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legislation that might favorably impact courts, and sometimes to fight off legislation that might harm the power of courts and the work of judges. This Article raises important questions about how courts enter the political process and how they might do so more effectively. While aggressive political action by court officials might draw a political backlash from the other branches and even demonstrate political bias, well-planned, active, and effective intergovernmental relations by courts is a necessary condition for moving past the present crisis in the judiciary.

INTRODUCTION
he crisis impacting the judiciary is evident in budget cuts and, what some have termed, court-curbing legislation.2 The speakers at the 2012 New England Law Review Symposium titled Crisis in the Judiciary noted conflicts that American state courts face in their relationships with the other branches of state government.3 More particularly, contributors like Daniel J. Hall and Lee Suskin note the adverse policy impacts that budget cuts and poorly-designed legislation can bring to state courts.4 The themeCrisis in the Judiciarystrongly implies that courts face unusual problems and conflicts in their interactions at the federal, state, and local levels with executive and legislative bodies. Courts face difficulties in their interactions with the other branches, which may be a product of the differing organizational structures under which todays state courts operate. For example, the administrative needs, strategies, and priorities of trial court administrators and presiding judges may differ from the interests of court leaders at state administrative offices of the courts (AOCs).5 Cuts in budgets, policy changes by other branches that indirectly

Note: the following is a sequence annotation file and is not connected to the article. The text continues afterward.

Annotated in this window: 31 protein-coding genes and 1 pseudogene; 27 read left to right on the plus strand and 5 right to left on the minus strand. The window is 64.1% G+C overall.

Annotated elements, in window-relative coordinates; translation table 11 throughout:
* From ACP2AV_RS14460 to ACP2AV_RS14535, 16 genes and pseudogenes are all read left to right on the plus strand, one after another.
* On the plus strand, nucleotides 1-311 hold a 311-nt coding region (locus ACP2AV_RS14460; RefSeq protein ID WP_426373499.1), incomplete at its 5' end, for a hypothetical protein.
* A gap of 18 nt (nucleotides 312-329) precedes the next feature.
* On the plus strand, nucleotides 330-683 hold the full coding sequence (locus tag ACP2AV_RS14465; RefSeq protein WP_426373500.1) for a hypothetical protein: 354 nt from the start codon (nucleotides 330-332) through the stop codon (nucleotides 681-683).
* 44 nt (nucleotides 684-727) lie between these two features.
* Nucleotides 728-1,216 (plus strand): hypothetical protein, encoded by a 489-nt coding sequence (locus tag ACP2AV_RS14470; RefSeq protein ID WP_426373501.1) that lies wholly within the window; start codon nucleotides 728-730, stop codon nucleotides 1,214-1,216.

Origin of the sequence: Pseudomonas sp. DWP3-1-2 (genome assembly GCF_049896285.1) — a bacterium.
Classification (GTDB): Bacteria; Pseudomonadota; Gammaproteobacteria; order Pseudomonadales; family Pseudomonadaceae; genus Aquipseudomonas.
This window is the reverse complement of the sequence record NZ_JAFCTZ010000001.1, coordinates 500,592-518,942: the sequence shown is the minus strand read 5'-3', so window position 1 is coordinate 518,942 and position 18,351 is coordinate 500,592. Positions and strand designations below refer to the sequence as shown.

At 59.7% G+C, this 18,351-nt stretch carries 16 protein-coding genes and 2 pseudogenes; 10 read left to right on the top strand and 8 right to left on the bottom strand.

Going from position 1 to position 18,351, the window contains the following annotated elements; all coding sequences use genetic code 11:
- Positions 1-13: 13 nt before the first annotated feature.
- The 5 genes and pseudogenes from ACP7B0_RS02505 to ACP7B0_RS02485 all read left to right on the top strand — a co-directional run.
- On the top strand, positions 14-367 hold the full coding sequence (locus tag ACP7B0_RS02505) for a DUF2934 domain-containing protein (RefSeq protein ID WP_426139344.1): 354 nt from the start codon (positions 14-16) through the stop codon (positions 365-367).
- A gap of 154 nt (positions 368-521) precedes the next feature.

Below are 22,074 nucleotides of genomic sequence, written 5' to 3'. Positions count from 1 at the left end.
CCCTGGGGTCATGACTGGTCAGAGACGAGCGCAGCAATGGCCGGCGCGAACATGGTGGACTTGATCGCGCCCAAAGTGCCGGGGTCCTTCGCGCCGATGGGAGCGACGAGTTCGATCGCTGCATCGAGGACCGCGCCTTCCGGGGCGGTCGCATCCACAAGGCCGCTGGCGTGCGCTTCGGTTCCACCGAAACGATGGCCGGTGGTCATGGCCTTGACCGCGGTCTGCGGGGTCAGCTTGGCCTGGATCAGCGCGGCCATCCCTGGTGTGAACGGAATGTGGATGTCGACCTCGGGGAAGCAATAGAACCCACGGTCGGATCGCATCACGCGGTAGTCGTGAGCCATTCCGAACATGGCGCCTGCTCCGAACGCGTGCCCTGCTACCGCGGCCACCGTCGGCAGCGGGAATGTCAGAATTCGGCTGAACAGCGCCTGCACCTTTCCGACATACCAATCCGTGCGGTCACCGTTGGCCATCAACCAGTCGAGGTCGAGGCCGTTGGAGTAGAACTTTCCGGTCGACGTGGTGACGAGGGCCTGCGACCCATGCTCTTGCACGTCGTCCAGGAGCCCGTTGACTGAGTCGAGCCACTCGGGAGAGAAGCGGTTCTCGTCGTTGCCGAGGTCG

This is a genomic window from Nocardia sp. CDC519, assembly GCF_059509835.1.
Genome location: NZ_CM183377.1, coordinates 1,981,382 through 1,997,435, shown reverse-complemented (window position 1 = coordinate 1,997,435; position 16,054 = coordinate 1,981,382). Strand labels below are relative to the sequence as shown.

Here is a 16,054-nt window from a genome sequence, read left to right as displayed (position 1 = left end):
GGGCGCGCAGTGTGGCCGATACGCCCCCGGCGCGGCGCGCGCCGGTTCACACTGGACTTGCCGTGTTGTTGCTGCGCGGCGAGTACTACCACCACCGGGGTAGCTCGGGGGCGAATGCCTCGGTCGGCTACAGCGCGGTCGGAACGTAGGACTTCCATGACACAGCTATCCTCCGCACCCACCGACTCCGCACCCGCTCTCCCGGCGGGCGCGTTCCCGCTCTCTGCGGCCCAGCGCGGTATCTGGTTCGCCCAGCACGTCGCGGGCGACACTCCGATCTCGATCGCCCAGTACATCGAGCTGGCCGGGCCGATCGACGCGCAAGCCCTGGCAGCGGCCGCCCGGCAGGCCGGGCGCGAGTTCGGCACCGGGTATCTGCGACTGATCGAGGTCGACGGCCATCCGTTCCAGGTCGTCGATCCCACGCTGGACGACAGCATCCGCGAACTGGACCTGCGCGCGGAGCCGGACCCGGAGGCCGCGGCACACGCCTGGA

See Charles Gardner Geyh, Can the Rule of Law Survive Judicial Politics?, 97 CORNELL L. REV. 191, 248 (2012) (stating that court critics have implemented court-curbing measures, including budget cuts).